When was the last time you filled your fountain pen with “Quink” and penned a letter? Remember when Basildon Bond, Parker pens and rice-paper thin blue airmails were an important part of our past?
Since the rapid rise of technology, we’ve traded this long-standing cultural practice for instant communication: emails, texts and a never ending diet of social media exchanges. We’ve got used to the obvious benefits: speed, instant responses and lively debate in “real time.”
However, as many of us will have discovered, there is a dark side to progress. This came home to me when I found myself embroiled in an e-argument with my impulsive and feisty thirty-year adult daughter. Ashamed to say, I found myself on the defensive, and it didn’t end well. Steam was rising from my keyboard!
I would have much rather picked up the phone to have a proper two- way conversation, but that doesn’t seem to be the done thing these days.
It was then I rediscovered the lost art of letter writing. Not on a keyboard, but by hand. I feel strongly that messages in a letter have more impact, and are longer lasting than the modern methods we now take for granted.
I’ve always been a fan of beautiful stationery, so I paid a visit to a popular shop in my town in search of a writing set - colourful paper and matching envelopes. A couple of hours later, and many pounds poorer, I transported my treasured goodies home. ( I bought four sets!)
Once spread out on the dining table, I couldn’t stop looking at them: butterflies, orchids, dragons, thatched cottages, and gorgeous designs from around the globe.
I picked out a pretty Chinese one of pale cherry blossom, and slipped the ruled page underneath to keep my unpractised hand from sloping. Then, I filled my father’s old pen from a bottle of ink that is at least forty years old. It had once belonged to his father.
I practised my rusty cursive script on some scrap paper, after consulting my new book on handwriting, and was ready to start. I’ve been a touch typist for fifty years, so you can imagine the strain on my wrist after just a few minutes.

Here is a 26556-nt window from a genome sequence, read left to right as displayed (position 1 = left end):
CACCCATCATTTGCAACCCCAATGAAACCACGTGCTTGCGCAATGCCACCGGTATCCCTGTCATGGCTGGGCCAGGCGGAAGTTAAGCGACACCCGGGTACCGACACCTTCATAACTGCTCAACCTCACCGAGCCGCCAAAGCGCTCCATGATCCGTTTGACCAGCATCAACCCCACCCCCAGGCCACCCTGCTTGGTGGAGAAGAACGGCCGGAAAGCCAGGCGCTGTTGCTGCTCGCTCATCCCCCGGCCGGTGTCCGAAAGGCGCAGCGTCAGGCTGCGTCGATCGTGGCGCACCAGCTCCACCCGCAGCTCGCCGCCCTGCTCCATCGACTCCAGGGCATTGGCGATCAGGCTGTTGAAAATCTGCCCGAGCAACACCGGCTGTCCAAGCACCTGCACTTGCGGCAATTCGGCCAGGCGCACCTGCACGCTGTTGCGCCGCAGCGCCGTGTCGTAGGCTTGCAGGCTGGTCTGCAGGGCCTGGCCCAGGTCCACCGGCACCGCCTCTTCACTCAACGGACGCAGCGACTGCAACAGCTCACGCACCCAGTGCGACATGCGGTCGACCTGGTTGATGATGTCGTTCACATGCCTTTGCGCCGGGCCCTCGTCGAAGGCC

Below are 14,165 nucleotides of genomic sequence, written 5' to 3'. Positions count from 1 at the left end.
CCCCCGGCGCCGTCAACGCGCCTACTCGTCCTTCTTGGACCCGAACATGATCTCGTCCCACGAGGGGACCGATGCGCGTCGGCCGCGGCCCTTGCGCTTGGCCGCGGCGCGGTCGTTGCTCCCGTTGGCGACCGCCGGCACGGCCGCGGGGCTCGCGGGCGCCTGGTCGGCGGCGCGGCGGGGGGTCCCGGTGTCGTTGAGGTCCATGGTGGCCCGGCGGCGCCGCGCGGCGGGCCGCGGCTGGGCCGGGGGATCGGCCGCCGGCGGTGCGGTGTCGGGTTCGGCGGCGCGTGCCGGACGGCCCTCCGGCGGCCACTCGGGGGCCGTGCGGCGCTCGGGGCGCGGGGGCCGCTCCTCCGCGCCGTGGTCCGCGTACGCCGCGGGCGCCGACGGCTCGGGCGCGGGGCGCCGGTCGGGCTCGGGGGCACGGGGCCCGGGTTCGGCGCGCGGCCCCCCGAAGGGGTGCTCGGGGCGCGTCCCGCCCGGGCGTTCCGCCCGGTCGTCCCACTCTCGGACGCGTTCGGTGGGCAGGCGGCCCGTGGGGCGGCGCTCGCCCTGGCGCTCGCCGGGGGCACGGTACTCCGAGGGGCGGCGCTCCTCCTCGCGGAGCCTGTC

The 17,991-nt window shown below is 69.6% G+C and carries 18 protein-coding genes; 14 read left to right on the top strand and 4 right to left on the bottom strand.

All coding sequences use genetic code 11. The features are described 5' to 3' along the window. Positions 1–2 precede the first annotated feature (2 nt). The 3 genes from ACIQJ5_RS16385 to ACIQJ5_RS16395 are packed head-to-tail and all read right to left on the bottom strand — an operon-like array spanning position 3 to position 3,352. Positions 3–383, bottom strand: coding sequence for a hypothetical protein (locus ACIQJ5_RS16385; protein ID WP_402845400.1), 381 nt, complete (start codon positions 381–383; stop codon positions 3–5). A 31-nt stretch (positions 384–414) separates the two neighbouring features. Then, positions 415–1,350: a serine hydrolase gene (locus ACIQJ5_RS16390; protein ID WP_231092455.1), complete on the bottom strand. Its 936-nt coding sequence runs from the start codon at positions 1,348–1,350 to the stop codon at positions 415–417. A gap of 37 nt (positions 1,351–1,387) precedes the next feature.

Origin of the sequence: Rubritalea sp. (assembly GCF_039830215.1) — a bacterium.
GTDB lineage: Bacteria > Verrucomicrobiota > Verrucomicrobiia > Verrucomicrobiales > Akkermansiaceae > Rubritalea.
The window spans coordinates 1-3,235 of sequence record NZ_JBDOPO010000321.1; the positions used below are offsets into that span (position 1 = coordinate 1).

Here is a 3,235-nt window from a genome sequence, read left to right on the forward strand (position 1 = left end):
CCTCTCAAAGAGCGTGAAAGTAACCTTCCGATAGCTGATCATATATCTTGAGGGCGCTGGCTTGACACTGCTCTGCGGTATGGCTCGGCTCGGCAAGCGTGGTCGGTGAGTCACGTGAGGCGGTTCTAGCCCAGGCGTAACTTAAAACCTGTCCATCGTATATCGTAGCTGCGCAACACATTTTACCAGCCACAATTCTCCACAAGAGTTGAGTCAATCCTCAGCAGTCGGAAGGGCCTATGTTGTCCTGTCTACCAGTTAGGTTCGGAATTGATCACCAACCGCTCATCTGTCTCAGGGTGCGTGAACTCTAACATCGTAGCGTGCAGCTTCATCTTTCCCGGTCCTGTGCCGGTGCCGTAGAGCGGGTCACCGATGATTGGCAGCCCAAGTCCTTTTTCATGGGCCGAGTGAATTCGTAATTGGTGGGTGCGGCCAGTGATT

A lot goes into writing a letter, as I discovered. Firstly, it’s thinking about what to write. Once you’ve committed the words to paper, there’s no erase button or white-out paste to get rid of errors, which is why I wrote a first draft and let it rest for a day. This is a great way to reflect on what you really want to say, and whether the tone is appropriate.
Then, it’s the physical act of writing out your thoughts. If you’ve not written in long hand for a while, you might find the strain running up your arm and across your shoulders, so take your time.
I broke up my text with a couple of small illustrations and a special message for my infant grandson. Not a word was mentioned about the upsetting argument.
When I was happy with it, I wrote out the envelope, indenting and adding commas in the correct place. Finally I stuck on the stamp, and took a walk to the nearest post box. Hearing my letter slide down to rest on a pile of others, I felt a huge weight lift.
I hoped it would give my daughter some pleasure to savour a taste of my past. Maybe she’d put it in her memory box. One day, I might show her my love letters, all Sealed With A Loving Kiss. (SWALK), the envelopes sprinkled inside with talcum powder.
Writing a letter by hand means being present in the moment. It’s good for our mental wellbeing, and exercises those wrist and hand muscles. It provides our families and friends with little keepsakes.
I have all the airmail letters my mother’s sisters used to send her from America. She died thirty years ago, but occasionally I sit down in my room and read some of them, and the replies. It helps to keep their memories alive and to remind me of where I came from.
There’s something sacred about communicating in the way generations before us did. E-messages might be efficient, but they can never replace this sentimental aspect of our history. Our heart-felt feelings committed to beautiful paper remain tangible and personal for as long as we choose to keep them.
Why not write a letter to someone today? For an elderly and/or lonely person, it might be the highlight of their week, and I bet they won’t be expecting it.